Lessons from My Elementary School TeachersMost of my grade school years happened in the late 1960s/early 1970s, so some of the things that happened would not happen today. Regardless of any political incorrectness, certain lessons still rise to the top of my memories. Where I grew up, elementary school was Kindergarten to Sixth Grade. For these teachers, I appreciate their time, efforts, and desire to teach.

Here are the seven lessons from my seven elementary school teachers:

  1. Have fun. Kindergarten begins the learning process. Mrs. Kurle balanced the half day with art, naps, play, and interaction. She was the kindest, most welcoming person possible. The early years of school always seem to be more fun than others and, maybe, it is because we lose sight of the need to have fun. Laughing, playing, and creating are all fun activities, and we need to always do these things to have balance in our lives. It also ignites the ongoing imagination of possibilities, something which is always needed in our lives as we grow older.
  2. Sit still and listen. From my first grade teacher, Mrs. Bieber, I learned that sometimes you just need to sit down and listen. Running around all the time doesn’t always get you where you need to go. Sitting still and listening carefully sometimes will aid your learning. If not, as one of my classmates learned, jump ropes can be used to tie you in your chair!
  3. Show pride. In the second grade, every morning, Mrs. Heckenliable played the piano while the whole class sang America, The Beautiful. Growing up on the plains, the song had an even more expansive meaning. One of the principles it really delivered is the importance of being proud of certain things and recognizing what it means. In this context, it was being proud of where we lived, both in the rural areas as well as in our country. Having pride is important so that we always try to do our best. However, we should never confuse being proud with being boastful.
  4. Understand story. After recess in the third grade, Mrs. Schmierer read to us several chapters from a book. I know this may have you chuckling, but the books I remember her reading where from The Little House on the Prairie. Many years later, I still remember these times, and it really pointed out the importance of unfolding chapters in a life story. Nothing in real life can really happen in the two-hour timespan of a movie, but chapters of a wholesome, fulfilled life happen over a period of time. I am not sure how many books we covered during the year; it doesn’t really matter now. Living your life as a story is a good lesson to keep in mind, ensuring the characters in yours and the activities you pursue make for worthy plots and a solid, meaningful ending.
  5. Inspire learning. I remember covering a lot of material in the fourth grade. Mrs. Schock kept us busy. It wasn’t a painful busy; it was an eagerness to learn. We became aggressive sponges, soaking in as much as we could. The credit goes to Mrs. Schock as her teaching style inspired us to want to learn. Teachers do make a difference, and those that inspire us to learn more are the one we need to exemplify in whatever we are involved in as adults. No matter what organization we are in, learning needs to be encouraged and inspired; it is the only way we continue to advance.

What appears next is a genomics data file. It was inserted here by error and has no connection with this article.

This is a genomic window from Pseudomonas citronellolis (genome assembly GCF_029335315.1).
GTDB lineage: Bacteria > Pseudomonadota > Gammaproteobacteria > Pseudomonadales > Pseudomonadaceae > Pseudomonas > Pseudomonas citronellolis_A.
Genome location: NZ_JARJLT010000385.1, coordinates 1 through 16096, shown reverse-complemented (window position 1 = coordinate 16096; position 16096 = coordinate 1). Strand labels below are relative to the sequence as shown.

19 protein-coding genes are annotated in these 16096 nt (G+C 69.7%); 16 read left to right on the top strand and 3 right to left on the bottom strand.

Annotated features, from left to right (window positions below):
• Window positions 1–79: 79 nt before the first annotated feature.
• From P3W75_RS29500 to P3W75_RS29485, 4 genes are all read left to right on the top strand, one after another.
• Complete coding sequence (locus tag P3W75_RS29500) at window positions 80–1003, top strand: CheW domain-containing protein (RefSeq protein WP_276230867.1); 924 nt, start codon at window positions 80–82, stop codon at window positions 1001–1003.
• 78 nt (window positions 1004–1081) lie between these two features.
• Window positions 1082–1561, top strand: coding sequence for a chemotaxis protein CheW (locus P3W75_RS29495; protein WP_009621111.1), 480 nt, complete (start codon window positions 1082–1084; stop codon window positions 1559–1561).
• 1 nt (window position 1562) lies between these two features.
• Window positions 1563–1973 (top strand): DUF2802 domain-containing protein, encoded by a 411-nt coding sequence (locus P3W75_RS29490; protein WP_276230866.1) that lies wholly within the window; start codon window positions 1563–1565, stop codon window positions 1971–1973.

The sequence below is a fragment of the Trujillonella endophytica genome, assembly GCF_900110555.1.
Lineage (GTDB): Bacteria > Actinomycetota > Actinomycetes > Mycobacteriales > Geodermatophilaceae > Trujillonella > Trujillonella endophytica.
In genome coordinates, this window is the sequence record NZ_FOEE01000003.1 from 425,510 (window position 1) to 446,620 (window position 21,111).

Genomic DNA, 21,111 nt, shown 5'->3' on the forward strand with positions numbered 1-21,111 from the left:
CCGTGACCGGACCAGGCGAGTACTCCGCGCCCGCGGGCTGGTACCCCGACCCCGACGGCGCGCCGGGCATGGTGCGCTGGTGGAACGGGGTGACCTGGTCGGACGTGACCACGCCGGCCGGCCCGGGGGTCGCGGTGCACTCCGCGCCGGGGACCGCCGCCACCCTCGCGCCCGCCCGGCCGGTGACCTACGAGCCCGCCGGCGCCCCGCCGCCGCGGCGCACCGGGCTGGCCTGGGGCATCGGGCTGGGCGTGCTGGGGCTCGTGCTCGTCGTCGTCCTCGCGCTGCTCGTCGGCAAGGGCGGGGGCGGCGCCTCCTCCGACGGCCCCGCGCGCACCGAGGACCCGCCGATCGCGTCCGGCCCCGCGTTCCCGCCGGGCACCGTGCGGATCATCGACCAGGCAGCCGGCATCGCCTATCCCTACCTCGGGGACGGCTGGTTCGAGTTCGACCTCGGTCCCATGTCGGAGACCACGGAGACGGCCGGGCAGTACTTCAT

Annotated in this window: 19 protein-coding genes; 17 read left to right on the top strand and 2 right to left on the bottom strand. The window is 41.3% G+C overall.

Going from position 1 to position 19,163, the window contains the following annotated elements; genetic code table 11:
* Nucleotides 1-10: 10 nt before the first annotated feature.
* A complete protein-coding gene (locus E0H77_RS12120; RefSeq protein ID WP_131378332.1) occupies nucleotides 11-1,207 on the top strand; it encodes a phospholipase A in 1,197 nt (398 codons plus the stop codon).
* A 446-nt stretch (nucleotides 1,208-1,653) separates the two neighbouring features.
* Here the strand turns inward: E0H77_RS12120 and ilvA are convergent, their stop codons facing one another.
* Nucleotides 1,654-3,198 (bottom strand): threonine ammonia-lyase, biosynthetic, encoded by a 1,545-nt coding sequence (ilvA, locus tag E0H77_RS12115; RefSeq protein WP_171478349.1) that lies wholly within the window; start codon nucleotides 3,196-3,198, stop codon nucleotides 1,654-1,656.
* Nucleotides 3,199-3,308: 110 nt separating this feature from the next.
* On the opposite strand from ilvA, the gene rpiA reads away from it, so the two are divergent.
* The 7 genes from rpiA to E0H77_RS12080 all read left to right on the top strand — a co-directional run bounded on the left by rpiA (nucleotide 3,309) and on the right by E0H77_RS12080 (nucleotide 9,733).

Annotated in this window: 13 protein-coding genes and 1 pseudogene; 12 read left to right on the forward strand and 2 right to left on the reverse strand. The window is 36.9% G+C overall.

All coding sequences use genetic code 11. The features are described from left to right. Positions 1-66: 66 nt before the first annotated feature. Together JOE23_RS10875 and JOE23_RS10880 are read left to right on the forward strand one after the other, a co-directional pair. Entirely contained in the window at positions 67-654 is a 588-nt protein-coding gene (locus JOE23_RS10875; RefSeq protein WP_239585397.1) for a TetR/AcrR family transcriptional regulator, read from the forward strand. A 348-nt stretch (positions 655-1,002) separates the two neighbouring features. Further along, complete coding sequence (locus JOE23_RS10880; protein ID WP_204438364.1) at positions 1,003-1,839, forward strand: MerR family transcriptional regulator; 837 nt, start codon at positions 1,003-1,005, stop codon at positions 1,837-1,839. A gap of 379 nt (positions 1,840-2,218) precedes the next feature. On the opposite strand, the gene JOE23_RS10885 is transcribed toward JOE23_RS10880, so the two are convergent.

6. Know history. Fifth grade seemed to be filled with more history than the other grades so far. Mrs. Erbe began our process of learning, understanding, and embracing history. The past delivers insights and appreciation for what happened before us. History is not just events, but people playing important roles and making decisions which impact lives sometimes for decades to come. We need to learn from history and not just memorization of facts. History is much more if we take the time to absorb and learn.
  7. Understand consequences. The sixth grade seemed to be a transition place. In our school, this was the last step before middle school and the next building over where all the older kids were. We started to push the boundaries, some more than others. In Mr. Heddick’s class, we had a Valentine’s Day party, and one of my classmates decided in would be a good idea to bring in a little of “grandma’s recipe” to add some punch to the punch. I remember walking by the closets in the classroom wondering why a group was gathered around with their cups. During the many lectures that were to come, we all discovered what consequences meant. We all have an impact in this life, and our actions have consequences – positive and negative. Our goal is to have the score lopsided to many more positive consequences at the end of our life story.

StudentsFirst is promoting Thank Your Teacher. This is wise thing to do. In a way, this post is more than what I learned from my elementary teachers; it is my gratefulness for the foundation they gave me in my early years. Thank you to all of my elementary school teachers!

What lessons did you learn from your elementary teachers? Who were your favorites and why?